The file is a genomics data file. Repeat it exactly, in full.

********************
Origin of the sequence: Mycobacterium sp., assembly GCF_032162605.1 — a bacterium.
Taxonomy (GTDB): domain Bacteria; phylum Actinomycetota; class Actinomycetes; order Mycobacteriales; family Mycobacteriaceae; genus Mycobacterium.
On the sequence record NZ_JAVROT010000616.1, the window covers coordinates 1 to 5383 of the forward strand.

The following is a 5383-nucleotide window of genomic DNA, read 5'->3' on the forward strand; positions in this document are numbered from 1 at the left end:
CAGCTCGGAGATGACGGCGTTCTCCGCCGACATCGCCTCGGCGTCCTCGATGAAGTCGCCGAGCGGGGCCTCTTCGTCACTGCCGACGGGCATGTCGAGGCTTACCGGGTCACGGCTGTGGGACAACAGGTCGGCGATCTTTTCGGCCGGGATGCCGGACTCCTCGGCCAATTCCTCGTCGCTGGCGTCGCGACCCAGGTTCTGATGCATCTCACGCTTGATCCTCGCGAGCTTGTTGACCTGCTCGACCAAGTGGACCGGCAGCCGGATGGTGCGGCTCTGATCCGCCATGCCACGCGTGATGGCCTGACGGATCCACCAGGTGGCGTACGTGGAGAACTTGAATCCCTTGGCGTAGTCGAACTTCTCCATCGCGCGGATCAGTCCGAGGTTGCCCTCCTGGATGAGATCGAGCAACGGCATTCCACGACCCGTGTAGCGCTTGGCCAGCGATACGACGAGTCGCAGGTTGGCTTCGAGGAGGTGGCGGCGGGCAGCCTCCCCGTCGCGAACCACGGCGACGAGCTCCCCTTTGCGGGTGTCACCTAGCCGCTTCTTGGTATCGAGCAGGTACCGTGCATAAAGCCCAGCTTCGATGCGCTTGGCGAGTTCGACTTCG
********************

Origin of the sequence: Mycobacterium sp., assembly GCF_032162605.1 — a bacterium.
Taxonomy (GTDB): domain Bacteria; phylum Actinomycetota; class Actinomycetes; order Mycobacteriales; family Mycobacteriaceae; genus Mycobacterium.
On the sequence record NZ_JAVROT010000616.1, the window covers coordinates 1 to 5383 of the forward strand.

The following is a 5383-nucleotide window of genomic DNA, read 5'->3' on the forward strand; positions in this document are numbered from 1 at the left end:
CAGCTCGGAGATGACGGCGTTCTCCGCCGACATCGCCTCGGCGTCCTCGATGAAGTCGCCGAGCGGGGCCTCTTCGTCACTGCCGACGGGCATGTCGAGGCTTACCGGGTCACGGCTGTGGGACAACAGGTCGGCGATCTTTTCGGCCGGGATGCCGGACTCCTCGGCCAATTCCTCGTCGCTGGCGTCGCGACCCAGGTTCTGATGCATCTCACGCTTGATCCTCGCGAGCTTGTTGACCTGCTCGACCAAGTGGACCGGCAGCCGGATGGTGCGGCTCTGATCCGCCATGCCACGCGTGATGGCCTGACGGATCCACCAGGTGGCGTACGTGGAGAACTTGAATCCCTTGGCGTAGTCGAACTTCTCCATCGCGCGGATCAGTCCGAGGTTGCCCTCCTGGATGAGATCGAGCAACGGCATTCCACGACCCGTGTAGCGCTTGGCCAGCGATACGACGAGTCGCAGGTTGGCTTCGAGGAGGTGGCGGCGGGCAGCCTCCCCGTCGCGAACCACGGCGACGAGCTCCCCTTTGCGGGTGTCACCTAGCCGCTTCTTGGTATCGAGCAGGTACCGTGCATAAAGCCCAGCTTCGATGCGCTTGGCGAGTTCGACTTCG